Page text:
Let’s Steal From the Marketing Technology Supergraphic
[There’s a companion post to this piece: an interview with Scott Brinker, all about the Supergraphic that’s really good. So you may want to read that after this.]
Rand Fishkin (subject of an earlier Let’s Steal From piece) talks a lot about “10x Content”, content that performs not just a little better but TEN TIMES better than a brand’s average content.
Well, this installment of the insanely popular* Let’s Steal From series is about a piece of content that’s more like 100x. Or maybe 1,000x.
Actually, it’s become so much more than a piece of content, it’s become a franchise. A juggernaut. A veritable juggerchise.
I’m talking about The Marketing Technology Landscape Supergraphic, put out every year by Scott Brinker of ChiefMarTec.com fame (with help from Anand Thaker on the data side and Jeff Eckman on the visualization).
The Supergraphic—hereby referred to as Brinker’s Beast—is the single most quoted, linked to and cut-and-pasted piece of content in a marketing marketplace drowning in marketing content about marketing to marketers.
That might be because it was never created as content marketing at all. It was created out of curiosity, inside-baseball geekiness and a genetic disposition to serve a community instead of squeezing it for ‘ROI’.
As B2B marketers, we can learn a HUGE amount from this seemingly simple model. More importantly, we can rip off its strategy and execution for our own markets, winning untold fame, fortune and… I can’t think of anything else that starts with f and is as good as those two. (Friends? Frankfurters?)
No amount of hyperbole will actually capture the power and success of this program.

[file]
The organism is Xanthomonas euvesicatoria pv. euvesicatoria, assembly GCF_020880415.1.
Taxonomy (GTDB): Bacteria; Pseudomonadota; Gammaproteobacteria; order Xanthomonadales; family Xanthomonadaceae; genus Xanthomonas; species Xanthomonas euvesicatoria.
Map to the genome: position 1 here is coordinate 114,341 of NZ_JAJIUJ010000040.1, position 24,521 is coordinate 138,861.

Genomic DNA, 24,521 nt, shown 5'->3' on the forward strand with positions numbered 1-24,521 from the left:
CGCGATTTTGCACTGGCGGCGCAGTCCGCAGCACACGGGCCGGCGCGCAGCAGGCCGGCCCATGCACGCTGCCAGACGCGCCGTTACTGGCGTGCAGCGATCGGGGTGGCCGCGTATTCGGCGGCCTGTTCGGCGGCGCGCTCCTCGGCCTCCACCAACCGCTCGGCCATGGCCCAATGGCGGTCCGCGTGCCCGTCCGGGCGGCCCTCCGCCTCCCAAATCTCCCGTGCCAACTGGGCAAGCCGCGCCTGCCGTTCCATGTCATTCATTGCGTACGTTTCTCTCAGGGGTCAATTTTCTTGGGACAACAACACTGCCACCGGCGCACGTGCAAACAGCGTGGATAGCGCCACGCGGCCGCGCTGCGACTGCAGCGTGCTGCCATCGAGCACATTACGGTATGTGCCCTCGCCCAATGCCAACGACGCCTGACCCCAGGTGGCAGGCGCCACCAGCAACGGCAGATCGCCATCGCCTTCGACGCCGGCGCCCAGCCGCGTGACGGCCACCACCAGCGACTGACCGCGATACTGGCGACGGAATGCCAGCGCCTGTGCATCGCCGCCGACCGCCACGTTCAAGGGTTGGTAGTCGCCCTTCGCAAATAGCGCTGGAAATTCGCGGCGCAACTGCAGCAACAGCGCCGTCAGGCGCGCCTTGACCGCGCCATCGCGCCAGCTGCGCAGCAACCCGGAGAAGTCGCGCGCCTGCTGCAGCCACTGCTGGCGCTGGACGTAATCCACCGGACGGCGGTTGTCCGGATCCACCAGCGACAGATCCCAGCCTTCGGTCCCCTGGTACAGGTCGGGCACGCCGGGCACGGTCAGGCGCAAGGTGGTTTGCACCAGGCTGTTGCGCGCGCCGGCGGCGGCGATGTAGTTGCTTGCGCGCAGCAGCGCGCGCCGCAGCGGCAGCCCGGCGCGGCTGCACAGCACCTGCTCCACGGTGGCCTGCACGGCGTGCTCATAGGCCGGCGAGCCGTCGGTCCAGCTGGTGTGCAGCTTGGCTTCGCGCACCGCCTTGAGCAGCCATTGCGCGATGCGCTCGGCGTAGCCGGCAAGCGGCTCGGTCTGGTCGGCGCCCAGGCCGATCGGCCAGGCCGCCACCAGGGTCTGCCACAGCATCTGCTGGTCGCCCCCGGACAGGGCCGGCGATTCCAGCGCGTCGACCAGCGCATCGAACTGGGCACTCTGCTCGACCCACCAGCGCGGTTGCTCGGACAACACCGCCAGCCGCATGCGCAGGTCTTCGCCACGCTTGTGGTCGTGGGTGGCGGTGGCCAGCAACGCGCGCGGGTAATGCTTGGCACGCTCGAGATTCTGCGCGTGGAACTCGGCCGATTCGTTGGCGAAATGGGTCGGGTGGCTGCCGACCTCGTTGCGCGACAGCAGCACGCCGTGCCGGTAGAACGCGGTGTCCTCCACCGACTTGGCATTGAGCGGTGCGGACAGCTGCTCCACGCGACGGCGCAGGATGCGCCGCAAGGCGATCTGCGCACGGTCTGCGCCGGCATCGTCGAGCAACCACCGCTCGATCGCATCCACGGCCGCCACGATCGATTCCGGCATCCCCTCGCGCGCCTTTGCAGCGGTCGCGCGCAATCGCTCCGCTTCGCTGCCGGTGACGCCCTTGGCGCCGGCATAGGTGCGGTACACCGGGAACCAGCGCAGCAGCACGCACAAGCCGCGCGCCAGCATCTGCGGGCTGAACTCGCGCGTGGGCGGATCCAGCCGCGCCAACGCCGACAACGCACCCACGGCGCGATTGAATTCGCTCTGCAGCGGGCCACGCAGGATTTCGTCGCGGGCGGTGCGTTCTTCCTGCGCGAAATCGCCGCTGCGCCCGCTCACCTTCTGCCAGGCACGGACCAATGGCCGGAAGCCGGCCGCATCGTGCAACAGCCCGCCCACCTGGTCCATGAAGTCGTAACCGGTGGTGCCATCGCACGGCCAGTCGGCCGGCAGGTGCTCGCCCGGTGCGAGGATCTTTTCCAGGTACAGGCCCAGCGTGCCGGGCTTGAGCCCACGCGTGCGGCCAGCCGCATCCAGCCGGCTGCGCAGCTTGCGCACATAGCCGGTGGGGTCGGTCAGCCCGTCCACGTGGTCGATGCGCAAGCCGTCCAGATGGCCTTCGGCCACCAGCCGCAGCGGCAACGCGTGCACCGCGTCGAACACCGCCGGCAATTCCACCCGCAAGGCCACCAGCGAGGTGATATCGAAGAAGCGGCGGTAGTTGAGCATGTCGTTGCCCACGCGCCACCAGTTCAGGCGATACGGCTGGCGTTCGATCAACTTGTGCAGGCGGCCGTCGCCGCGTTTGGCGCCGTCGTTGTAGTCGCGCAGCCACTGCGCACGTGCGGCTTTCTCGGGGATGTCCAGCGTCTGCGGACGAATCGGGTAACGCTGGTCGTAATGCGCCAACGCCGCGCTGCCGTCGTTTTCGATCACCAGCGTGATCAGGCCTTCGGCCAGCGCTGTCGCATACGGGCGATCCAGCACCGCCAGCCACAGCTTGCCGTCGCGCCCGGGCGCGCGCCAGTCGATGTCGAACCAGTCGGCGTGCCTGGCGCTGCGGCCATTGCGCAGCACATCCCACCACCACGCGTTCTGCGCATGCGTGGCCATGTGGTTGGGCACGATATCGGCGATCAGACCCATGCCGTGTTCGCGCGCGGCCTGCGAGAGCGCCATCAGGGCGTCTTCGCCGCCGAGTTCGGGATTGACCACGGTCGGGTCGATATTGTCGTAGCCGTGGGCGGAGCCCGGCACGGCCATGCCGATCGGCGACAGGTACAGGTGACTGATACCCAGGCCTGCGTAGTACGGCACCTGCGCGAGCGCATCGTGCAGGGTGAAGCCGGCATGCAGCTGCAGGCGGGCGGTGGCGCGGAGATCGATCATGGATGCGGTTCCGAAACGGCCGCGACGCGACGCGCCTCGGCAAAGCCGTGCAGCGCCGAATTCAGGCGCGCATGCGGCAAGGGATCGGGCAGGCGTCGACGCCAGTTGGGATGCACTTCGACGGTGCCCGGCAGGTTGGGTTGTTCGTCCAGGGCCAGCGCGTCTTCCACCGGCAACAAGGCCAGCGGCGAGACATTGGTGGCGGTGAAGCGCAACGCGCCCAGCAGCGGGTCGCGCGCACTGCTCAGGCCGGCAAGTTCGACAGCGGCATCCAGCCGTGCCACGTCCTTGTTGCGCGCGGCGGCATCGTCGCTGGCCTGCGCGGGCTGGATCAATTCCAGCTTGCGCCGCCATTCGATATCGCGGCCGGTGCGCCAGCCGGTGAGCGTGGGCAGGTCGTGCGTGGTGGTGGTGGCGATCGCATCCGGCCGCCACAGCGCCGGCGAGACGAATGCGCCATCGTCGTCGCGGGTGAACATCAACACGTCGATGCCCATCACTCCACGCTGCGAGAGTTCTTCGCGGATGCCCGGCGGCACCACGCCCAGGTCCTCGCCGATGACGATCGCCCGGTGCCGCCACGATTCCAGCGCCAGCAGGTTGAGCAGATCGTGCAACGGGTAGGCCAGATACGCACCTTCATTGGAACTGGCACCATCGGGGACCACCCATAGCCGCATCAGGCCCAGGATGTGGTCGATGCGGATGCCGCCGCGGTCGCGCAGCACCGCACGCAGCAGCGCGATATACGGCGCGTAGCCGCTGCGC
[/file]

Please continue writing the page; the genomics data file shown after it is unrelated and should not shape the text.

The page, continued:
The annual release of the latest Supergraphic (in a mega blog post by Scott that serves as his State of the Martech address) has become a big day on the industry calendar.
Nothing comes close to it for instant brand recognition, authority and reputation as a ‘close-as-possible-to-comprehensive’ snapshot of one of the fastest-changing markets… ever.
It’s almost illegal to create a deck about marketing to marketers without using a screen grab of the Supergraphic (all of mine do). (The next version of Powerpoint – version 14-point-suck – will no doubt make it available as a default slide.)
And all this came from one simple thing: a dedication to bringing something of value to an audience.
The beauty in The Beast
At its simplest, Brinker’s Beast is simply an organized collection of software vendor logos in the burgeoning martech industry (this year a whopping 6,829).
Under the bonnet, it’s just an Excel worksheet that Scott makes available to anyone who wants it for their own analysis (and, let’s face it, sales prospecting).
But the visible face of the program is the Supergraphic itself: a kind of periodic table of vendors, organised into logo-packed category boxes stacked into color-coded bands. This year, the bands are:
Advertising & Promotion • Content & Experience • Social & Relationships • Commerce & Sales • Data • Management
Each band has between six and ten categories in it. Things like ‘Advocacy, Loyalty & Referrals’ and ‘Channel, Partner & Local Marketing’. And each category has anywhere from a few dozen to a few hundred vendor logos.
Taxonomy as added value
The more time you spend with The Beast, the more you realize how much work goes into it—and how much thought. Even trying to organize such a supply-side mess into anything resembling a structured market is a task that would make Sisyphus say, “No, thanks, I’m good with my rock”.
For one thing, every vendor claims to be in at least ten categories (Scott takes a very sensible approach to allocating space. Platforms like Salesforce or Adobe can touch many categories. Single-product companies will tend to live in their most relevant bucket). For another, the vendors are always changing what they do. And for a third, there are over six-bloody thousand of the bastards.
If you wanted to obsess about it, assembling Brinker’s Beast could easily become the full-time job for a whole team of wonks.